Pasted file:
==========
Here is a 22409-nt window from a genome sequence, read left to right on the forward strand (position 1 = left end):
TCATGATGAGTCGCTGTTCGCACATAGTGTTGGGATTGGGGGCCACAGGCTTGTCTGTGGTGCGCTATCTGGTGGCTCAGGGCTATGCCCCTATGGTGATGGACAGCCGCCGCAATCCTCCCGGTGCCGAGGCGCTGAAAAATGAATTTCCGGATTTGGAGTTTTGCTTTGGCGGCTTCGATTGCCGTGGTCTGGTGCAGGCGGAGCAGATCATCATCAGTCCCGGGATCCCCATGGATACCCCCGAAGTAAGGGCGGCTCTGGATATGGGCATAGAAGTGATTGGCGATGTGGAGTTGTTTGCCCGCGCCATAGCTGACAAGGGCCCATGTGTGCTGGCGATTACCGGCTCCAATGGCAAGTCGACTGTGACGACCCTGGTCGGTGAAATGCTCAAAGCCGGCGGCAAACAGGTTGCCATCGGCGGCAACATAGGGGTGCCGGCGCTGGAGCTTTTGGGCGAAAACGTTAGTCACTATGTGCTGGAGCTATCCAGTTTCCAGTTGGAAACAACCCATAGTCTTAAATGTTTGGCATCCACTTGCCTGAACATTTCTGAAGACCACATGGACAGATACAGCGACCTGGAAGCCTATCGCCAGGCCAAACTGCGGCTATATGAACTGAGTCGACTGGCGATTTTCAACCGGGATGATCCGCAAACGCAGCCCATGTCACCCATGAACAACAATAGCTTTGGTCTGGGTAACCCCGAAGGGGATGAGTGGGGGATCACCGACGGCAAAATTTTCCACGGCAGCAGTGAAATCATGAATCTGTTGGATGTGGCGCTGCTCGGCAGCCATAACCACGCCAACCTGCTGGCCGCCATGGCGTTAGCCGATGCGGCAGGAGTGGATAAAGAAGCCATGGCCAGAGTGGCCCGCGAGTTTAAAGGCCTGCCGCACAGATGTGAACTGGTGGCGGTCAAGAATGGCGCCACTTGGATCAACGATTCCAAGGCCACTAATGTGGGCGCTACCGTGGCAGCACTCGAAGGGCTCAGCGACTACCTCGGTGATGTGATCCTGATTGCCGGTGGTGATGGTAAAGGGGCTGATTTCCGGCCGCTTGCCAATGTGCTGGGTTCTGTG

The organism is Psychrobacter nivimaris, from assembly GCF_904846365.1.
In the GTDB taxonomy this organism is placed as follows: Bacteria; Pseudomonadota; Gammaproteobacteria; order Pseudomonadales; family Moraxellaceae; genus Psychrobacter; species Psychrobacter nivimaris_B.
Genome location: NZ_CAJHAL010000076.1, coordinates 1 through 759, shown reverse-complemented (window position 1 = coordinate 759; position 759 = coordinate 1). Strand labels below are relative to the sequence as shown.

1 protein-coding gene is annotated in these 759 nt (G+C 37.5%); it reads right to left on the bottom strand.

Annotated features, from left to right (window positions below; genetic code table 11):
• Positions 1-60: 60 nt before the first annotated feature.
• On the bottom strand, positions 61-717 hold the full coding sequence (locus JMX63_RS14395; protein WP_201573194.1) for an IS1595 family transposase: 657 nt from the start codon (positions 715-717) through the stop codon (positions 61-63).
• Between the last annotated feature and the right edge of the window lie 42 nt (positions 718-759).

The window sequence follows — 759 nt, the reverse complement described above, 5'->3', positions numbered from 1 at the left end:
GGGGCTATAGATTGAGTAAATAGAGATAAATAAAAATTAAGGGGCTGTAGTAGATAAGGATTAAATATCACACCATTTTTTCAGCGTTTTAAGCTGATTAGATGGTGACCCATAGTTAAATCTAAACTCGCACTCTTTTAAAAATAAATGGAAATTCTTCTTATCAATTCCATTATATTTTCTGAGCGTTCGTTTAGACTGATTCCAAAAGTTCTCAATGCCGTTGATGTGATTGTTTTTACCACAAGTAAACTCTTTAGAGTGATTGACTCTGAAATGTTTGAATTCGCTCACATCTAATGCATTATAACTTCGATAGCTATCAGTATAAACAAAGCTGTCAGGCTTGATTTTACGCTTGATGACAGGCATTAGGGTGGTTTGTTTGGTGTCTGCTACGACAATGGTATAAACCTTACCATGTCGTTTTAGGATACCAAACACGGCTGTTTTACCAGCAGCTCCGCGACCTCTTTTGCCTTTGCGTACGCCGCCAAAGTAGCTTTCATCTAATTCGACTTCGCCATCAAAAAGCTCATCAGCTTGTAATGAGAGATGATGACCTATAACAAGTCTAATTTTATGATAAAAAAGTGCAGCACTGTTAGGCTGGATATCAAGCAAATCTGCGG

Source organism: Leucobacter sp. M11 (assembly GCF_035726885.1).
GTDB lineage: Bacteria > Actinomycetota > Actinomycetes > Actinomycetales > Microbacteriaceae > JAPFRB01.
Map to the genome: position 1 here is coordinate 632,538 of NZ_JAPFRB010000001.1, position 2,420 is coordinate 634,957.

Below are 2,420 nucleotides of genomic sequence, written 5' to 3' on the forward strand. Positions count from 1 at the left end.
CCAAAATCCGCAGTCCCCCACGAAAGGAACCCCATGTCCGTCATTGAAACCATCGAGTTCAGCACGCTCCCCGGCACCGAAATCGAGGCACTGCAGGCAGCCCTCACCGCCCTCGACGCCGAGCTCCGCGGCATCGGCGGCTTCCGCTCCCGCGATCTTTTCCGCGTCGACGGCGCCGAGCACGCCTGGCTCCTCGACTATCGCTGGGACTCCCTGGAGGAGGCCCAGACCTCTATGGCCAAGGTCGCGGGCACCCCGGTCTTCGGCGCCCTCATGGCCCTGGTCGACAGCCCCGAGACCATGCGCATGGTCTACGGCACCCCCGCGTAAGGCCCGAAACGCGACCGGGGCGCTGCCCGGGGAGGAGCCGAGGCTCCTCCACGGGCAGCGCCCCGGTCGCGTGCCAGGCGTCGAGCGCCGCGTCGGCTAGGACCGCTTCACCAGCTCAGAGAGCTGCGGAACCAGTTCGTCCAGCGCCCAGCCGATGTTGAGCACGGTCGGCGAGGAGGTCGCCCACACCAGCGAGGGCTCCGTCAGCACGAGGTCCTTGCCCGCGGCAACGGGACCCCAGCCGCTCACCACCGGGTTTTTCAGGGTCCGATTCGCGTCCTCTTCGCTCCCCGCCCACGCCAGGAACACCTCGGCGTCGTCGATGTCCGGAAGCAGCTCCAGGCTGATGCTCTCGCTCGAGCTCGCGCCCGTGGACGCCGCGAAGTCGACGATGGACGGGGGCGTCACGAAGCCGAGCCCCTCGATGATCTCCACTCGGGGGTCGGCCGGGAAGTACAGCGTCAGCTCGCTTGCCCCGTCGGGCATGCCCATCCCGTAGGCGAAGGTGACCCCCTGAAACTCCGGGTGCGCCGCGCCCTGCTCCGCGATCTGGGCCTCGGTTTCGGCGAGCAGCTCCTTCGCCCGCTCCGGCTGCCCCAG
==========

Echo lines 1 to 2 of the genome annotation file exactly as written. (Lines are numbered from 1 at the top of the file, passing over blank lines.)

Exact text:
Here is a 22409-nt window from a genome sequence, read left to right on the forward strand (position 1 = left end):
TCATGATGAGTCGCTGTTCGCACATAGTGTTGGGATTGGGGGCCACAGGCTTGTCTGTGGTGCGCTATCTGGTGGCTCAGGGCTATGCCCCTATGGTGATGGACAGCCGCCGCAATCCTCCCGGTGCCGAGGCGCTGAAAAATGAATTTCCGGATTTGGAGTTTTGCTTTGGCGGCTTCGATTGCCGTGGTCTGGTGCAGGCGGAGCAGATCATCATCAGTCCCGGGATCCCCATGGATACCCCCGAAGTAAGGGCGGCTCTGGATATGGGCATAGAAGTGATTGGCGATGTGGAGTTGTTTGCCCGCGCCATAGCTGACAAGGGCCCATGTGTGCTGGCGATTACCGGCTCCAATGGCAAGTCGACTGTGACGACCCTGGTCGGTGAAATGCTCAAAGCCGGCGGCAAACAGGTTGCCATCGGCGGCAACATAGGGGTGCCGGCGCTGGAGCTTTTGGGCGAAAACGTTAGTCACTATGTGCTGGAGCTATCCAGTTTCCAGTTGGAAACAACCCATAGTCTTAAATGTTTGGCATCCACTTGCCTGAACATTTCTGAAGACCACATGGACAGATACAGCGACCTGGAAGCCTATCGCCAGGCCAAACTGCGGCTATATGAACTGAGTCGACTGGCGATTTTCAACCGGGATGATCCGCAAACGCAGCCCATGTCACCCATGAACAACAATAGCTTTGGTCTGGGTAACCCCGAAGGGGATGAGTGGGGGATCACCGACGGCAAAATTTTCCACGGCAGCAGTGAAATCATGAATCTGTTGGATGTGGCGCTGCTCGGCAGCCATAACCACGCCAACCTGCTGGCCGCCATGGCGTTAGCCGATGCGGCAGGAGTGGATAAAGAAGCCATGGCCAGAGTGGCCCGCGAGTTTAAAGGCCTGCCGCACAGATGTGAACTGGTGGCGGTCAAGAATGGCGCCACTTGGATCAACGATTCCAAGGCCACTAATGTGGGCGCTACCGTGGCAGCACTCGAAGGGCTCAGCGACTACCTCGGTGATGTGATCCTGATTGCCGGTGGTGATGGTAAAGGGGCTGATTTCCGGCCGCTTGCCAATGTGCTGGGTTCTGTG